The European Imperialism in Africa and Asia Imperialism started in the late eighteenth century and continued to the early 1900s when Europeans took over different countries to obtain economic, political and social power. The five reasons behind imperialism were exploratory, ethnocentric, political, religious, and economic. Exploratory meant people went to a new area of land to learn more about it and discover new things. Ethnocentric meant they wanted to spread their beliefs, cultures and customs that they thought were correct and religion reasons were similar because they wanted to spread their religion. Political reasons were so that they could obtain power and economically, they wanted to make money through trade and new businesses.
Competition? Or simply for Social Darwinism? Despite all these reasons, what you did is called imperialism. Imperialism is a policy of extending a country’s power and influence through diplomacy or military force. In the 1800s, countries in Europe were scrambling for Africa and land grabbing whatever piece of land they can get.
This change in rate of growth for exports in Great Britain was a cause for competition in Africa among the European countries with the resources Africa was providing such as copper, zinc, lead, and coal. Which were used for coins, metal alloys, electrical wiring, rust protection, and ammunition fuels. A lot in which Great Britain was lacking in. (Doc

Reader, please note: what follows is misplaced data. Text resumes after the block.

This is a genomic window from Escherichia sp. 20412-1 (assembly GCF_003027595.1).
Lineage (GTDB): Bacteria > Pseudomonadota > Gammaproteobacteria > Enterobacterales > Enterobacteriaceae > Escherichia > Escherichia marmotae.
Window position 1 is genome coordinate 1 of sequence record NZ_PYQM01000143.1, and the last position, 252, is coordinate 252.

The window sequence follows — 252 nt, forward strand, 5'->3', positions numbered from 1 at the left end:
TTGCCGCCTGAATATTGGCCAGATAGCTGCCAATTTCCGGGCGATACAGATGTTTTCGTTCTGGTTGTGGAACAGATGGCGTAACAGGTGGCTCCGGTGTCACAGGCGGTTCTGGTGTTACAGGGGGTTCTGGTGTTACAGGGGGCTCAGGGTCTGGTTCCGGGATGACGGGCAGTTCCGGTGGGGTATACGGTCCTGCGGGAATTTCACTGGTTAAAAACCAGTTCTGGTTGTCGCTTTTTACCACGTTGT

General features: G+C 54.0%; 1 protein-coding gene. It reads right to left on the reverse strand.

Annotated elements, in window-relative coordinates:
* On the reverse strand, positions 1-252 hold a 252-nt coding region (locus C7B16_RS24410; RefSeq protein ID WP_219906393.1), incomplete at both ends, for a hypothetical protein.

The Atlantic Slave trade brought 12.5 million Africans from Africa to the Americas, with smaller groups going to the Atlantic islands and also Europe. A big factor of why the Slave Trade was popular was the inequality of enslaved Africans. The enslaved Africans were viewed as property, meaning they could be sold and shipped off across the sea for work and labor. The Transatlantic slave trade expanded despite the consequences for the enslaved africans because of economic success, transportation of new goods to new places, and